As many of you know, the CIA has gone to extraordinary, dubious lengths to keep its illegal rendition program secret by invoking the “state secrets” privilege to shut down litigation about it. Unfortunately for them, they apparently forgot the “don’t hire squabbling sub-contractors who will sue each other and make everything public anyway” bit of that plan.
Apparently, the CIA subcontracted with Dyncorp for the rendition flights, which in turn hired and Richmor, both “small aviation companies whose previous experience involved flying sports teams across the country,” to provide planes and crews. The latter two subcontractors are now embroiled in a billing dispute with each other in upstate New York, and have introduced substantial details of the program as part of the court record there.
Their sports-team experience apparently meant that they were a little slow on the uptake initially:
At first, the subcontractors thought they were working for the State Department, which gave Richmor official letters saying it was providing “global support to U.S. embassies worldwide.” The letters also authorized Richmor to deviate from stated flight plans.
They caught on pretty quick, though:
One letter is dated March 1, 2003, the date of the capture of Khalid Sheik Mohammed, the self-proclaimed mastermind of the Sept. 11 attacks. That suggests that the Richmor plane was used to transport him out of Pakistan, but there is no invoice for the relevant flight in the court record.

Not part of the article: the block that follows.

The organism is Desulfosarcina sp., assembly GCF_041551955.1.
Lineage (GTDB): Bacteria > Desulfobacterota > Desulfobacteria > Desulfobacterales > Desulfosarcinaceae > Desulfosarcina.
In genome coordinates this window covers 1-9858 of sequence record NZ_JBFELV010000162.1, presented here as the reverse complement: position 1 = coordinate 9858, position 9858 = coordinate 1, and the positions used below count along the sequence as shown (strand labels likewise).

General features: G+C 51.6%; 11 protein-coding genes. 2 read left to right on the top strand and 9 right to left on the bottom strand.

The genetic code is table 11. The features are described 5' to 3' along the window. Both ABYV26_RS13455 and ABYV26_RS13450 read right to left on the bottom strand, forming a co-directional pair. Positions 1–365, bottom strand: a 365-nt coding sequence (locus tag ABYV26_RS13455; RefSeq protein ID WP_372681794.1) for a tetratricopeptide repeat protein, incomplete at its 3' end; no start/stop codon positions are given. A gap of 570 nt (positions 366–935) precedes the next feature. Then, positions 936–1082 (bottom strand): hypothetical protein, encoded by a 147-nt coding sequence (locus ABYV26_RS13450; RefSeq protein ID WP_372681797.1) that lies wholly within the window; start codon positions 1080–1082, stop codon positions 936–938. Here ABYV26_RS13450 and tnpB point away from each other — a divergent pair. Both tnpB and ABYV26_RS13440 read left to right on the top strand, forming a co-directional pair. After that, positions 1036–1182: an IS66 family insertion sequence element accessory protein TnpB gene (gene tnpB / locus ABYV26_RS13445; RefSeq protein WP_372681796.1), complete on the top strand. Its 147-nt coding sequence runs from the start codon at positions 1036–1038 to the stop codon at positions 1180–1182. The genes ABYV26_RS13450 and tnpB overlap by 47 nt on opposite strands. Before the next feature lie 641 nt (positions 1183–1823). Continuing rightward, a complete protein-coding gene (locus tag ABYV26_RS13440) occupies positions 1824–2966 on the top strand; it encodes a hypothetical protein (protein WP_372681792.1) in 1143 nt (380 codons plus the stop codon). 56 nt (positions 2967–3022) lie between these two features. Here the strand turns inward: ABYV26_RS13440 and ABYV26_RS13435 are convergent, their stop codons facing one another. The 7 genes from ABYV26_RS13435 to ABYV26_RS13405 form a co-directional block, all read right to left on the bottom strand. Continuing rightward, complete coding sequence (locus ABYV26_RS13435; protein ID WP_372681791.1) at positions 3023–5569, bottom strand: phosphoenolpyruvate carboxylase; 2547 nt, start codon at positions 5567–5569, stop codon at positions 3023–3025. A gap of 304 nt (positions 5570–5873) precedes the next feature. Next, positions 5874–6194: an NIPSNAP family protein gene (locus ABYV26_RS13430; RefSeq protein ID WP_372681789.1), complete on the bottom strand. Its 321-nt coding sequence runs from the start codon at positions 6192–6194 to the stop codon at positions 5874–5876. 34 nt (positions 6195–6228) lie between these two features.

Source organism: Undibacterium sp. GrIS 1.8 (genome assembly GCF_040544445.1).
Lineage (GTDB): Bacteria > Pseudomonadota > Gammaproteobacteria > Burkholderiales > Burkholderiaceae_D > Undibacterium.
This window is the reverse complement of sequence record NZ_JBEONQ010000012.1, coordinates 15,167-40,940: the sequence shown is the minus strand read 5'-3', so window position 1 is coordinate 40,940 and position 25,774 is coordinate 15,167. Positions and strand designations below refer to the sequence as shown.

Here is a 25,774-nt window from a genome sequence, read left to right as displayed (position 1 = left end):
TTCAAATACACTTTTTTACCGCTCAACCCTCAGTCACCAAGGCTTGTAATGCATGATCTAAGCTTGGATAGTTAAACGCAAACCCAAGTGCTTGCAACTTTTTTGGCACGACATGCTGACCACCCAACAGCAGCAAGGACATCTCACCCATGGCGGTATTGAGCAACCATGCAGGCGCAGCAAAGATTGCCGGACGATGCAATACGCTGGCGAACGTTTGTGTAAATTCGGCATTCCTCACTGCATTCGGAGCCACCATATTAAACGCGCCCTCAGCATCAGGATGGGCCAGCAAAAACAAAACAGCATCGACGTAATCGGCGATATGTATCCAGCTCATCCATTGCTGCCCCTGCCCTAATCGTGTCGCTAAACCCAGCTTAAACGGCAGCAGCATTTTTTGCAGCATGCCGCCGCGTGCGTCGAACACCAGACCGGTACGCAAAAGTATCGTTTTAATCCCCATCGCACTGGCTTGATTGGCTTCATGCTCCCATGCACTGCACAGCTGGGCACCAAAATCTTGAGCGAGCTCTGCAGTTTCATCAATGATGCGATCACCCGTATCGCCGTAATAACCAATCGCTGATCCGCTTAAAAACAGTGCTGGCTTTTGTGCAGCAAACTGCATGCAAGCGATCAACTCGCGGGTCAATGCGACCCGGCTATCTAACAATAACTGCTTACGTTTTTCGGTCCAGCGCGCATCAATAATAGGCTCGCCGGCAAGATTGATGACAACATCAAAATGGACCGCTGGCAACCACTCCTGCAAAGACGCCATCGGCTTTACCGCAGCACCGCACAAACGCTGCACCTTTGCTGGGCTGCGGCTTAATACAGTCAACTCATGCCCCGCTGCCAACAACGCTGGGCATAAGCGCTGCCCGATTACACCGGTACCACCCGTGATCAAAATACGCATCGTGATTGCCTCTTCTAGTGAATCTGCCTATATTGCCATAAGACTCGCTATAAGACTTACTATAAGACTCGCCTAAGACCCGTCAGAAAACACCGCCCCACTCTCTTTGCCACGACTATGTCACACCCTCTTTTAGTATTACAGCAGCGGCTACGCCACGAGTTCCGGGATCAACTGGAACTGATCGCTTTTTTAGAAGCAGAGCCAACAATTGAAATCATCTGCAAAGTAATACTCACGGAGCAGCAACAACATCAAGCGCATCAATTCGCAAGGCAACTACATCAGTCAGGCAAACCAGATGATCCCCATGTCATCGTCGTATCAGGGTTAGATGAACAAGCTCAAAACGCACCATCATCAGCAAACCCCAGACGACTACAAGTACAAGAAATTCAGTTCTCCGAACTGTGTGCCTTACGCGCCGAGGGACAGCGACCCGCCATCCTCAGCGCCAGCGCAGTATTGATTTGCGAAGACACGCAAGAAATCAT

Ryan, Richmor’s attorney, said the company president became aware of what the planes were actually being used for shortly after the flights began.
“It was obvious,” he said. “They flew to Guantanamo and Germany and the Middle East with regularity.”
Or, as Richards put it while on the stand: “We were transporting government personnel and their invitees.”
Enough details of the rendition programme generally have now been disclosed to know that men on these flights were usually sedated through anal suppositories before being dressed in nappies and orange boiler suits, then hooded and muffled and trussed up in the back of the aircraft. The precise conditions in which suspects were transported on Richmor flights are not known.
Well, sure. As anyone who has ever come to my apartment for dinner knows, forcibly administering anal suppositories is just a standard part of being a gracious hostess.
Although Richmor reportedly earned more than $6 million over three years from its participation in the CIA program, they were apparently none too happy once their involvement became public.
The Richmor plane — tail number N85VM — was identified publicly in 2005 after it was used in the rendition of Abu Omar, a Muslim cleric who was snatched off the streets of Milan and flown to Egypt. The company was managing the plane for its owner, Phillip Morse, vice chairman of Fenway Sports Group, parent company of the Boston Red Sox.
Richmor changed the tail number of the Gulfstream and complained in a letter to Sportsflight that it became the subject of “negative publicity, hate mail and the loss of a management customer as a consequence of the association of the N85VM with rendition flights.”
It’s true, the worst part of finding oneself involved in an illegal rendition program is that damned negative publicity. It’s like the public doesn’t even understand how much private jet owners suffer when they get paid $6 million to help kidnap people.